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  • Writer's pictureEuan Smith

Gaelic will not survive unless radical action is taken

The ancient tongue of the Gaels is going silent. If the findings are true, the transmission of Scotland's oldest language will cease in the next ten years. The Gaelic language act 2005 was a step in the right direction but doesn’t go far enough in preserving the language for future generations.

Gaelic speakers often feel pressured to speak English in formal situations and feel that the language does not carry the same prestige as English. A report published in the summer makes for some truly shocking reading. The Publication: The Gaelic Crisis in the vernacular community‘ is one of the most comprehensive studies into the state of Gaelic: Census data for the period 1981–2011 show a continued decline in the number of Gaelic speakers resident in the islands of the research area, a 13% proportional average loss per decade since 1981. Of the resident population aged 3+, only 52% of people in the 2011 Census reported an ability to speak Gaelic compared to 80% at the 1981 Census.’ This is a sobering statistic, in the space of only 40 years, there has been a 32% decline in speakers. This is an unsustainable decline.

In the same finding only 5.2% of teenagers in Gaelic education use the language outside of a classroom setting. Pupils are learning the language in school but with no reason to use it outside the classroom they are then losing it. With no language learning taking place in the home, what happens is these young Gaels learn the language of school and not the language of the home, reducing their overall vocabulary.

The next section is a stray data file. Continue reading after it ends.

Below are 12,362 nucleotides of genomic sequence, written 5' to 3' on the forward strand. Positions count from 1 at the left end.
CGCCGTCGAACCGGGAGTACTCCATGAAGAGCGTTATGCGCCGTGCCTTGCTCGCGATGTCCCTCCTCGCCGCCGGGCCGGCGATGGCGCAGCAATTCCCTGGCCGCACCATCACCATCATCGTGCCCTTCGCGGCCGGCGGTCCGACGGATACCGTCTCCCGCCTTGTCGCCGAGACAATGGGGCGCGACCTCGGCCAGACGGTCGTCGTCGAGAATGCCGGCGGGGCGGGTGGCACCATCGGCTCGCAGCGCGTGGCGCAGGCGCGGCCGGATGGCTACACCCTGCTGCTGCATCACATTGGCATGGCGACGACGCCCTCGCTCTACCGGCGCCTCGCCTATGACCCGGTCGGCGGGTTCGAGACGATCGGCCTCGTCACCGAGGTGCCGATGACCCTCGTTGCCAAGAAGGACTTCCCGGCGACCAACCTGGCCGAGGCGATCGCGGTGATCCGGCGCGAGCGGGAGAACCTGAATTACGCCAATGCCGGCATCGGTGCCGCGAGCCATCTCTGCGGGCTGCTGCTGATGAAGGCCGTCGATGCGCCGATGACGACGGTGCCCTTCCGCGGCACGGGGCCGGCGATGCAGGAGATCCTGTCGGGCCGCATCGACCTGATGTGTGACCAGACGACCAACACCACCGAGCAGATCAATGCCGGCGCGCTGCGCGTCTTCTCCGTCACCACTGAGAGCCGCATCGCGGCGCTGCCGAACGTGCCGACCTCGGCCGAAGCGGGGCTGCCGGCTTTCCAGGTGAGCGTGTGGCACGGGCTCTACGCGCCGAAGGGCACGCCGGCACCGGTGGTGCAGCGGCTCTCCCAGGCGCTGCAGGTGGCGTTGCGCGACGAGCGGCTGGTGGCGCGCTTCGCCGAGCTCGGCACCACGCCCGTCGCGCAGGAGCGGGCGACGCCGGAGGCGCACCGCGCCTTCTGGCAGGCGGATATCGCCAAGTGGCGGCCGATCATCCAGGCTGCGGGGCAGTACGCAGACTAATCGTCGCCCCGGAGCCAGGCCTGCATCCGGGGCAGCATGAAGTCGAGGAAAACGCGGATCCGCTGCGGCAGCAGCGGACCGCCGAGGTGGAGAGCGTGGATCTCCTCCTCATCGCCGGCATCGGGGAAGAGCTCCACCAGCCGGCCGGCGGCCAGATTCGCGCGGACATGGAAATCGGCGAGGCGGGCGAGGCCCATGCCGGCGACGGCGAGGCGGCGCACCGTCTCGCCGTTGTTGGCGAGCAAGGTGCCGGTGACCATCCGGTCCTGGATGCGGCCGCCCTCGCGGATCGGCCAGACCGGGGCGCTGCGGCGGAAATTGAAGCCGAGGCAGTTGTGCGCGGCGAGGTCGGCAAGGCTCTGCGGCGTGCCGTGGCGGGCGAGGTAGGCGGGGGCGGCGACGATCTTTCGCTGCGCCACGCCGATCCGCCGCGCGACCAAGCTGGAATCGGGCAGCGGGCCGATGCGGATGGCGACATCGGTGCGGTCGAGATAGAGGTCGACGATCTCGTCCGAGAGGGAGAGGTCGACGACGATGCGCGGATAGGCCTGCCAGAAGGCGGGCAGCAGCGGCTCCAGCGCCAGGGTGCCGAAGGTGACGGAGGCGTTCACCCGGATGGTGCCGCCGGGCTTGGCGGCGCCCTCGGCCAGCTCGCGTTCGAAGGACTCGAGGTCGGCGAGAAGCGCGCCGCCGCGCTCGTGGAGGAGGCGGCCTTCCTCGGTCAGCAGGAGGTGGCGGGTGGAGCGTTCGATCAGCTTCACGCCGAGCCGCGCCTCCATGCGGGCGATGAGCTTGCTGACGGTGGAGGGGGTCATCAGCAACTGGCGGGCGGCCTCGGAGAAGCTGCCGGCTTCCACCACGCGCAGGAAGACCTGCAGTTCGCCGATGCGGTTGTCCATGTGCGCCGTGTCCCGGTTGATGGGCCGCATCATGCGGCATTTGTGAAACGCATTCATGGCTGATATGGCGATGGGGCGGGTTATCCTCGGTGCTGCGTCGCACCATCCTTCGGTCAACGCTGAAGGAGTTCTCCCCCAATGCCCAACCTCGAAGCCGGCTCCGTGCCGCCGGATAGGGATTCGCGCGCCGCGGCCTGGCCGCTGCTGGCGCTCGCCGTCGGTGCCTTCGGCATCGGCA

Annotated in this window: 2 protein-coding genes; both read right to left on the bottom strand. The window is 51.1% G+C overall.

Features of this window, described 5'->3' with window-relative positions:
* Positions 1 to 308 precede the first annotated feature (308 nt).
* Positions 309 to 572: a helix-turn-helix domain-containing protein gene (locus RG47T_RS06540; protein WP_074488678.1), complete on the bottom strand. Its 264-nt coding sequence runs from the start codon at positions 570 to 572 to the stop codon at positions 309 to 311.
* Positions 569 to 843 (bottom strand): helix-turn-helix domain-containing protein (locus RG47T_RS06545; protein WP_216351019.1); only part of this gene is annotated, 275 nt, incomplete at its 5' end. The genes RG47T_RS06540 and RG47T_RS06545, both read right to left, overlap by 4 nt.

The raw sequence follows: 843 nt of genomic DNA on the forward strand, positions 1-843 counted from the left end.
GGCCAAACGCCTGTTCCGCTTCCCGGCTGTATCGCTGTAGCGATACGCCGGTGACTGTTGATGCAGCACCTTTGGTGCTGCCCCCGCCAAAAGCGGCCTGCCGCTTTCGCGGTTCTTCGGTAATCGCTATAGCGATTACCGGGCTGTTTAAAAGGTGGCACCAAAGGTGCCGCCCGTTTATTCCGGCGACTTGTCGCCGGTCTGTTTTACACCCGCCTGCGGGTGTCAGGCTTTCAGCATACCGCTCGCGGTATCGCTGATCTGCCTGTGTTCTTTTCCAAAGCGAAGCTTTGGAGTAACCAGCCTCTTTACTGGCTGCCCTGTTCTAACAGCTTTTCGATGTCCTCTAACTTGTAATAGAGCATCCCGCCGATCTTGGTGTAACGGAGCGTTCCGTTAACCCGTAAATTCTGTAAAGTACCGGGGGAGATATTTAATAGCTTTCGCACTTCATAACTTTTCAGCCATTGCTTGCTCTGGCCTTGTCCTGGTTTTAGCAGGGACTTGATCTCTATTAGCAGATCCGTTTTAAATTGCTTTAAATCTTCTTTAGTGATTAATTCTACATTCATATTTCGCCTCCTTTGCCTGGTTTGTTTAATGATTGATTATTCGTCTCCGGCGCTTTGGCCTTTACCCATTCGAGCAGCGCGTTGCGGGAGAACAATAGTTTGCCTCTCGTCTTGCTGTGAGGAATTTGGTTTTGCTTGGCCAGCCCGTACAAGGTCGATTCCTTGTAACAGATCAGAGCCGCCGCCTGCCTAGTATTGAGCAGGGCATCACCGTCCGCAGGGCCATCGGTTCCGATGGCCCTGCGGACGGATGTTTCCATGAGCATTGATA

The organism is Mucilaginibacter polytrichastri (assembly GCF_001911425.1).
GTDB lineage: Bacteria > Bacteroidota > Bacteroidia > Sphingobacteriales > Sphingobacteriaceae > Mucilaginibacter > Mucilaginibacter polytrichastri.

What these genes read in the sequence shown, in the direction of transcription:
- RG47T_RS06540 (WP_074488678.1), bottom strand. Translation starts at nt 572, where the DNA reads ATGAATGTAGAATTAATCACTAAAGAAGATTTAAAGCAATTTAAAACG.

Other countries such as Ireland and Wales have been far more successful at promoting indigenous languages and Scotland can learn from their experiences. The Irish Gaeltacht’s have long been seen as a success story in how to preserve clusters of Irish native speakers, and Welsh medium Schools are more successful than their English Counterparts. As the National Party of Scotland, the SNP is perfectly placed to be the vehicle of change. Scotland can, and must do better.

 Why should we action? Despite what Jackson Carlaw might have you think this isn't just about road signs and police cars, Gaelic is worth more to the Scottish economy than you might think. A study from Highlands and Islands Enterprise suggests Gaelic is worth £148 million to the Scottish economy which far outstrips the £28 or so million spent on it by the Scottish Government.  

If Gaelic is to survive until the next century there needs to be a massive shift in Scottish language policy, a focus towards our treasured indigenous languages. We need to listen to the needs of the Gaelic speaking communities. What is working? What is needed? What can be done better? These are all questions that only our communities can answer, not quangos based in Inverness who are out of touch with modern Gaels. And survive it must, if Gaelic goes extinct, Scotland will lose something integral to its nationhood.

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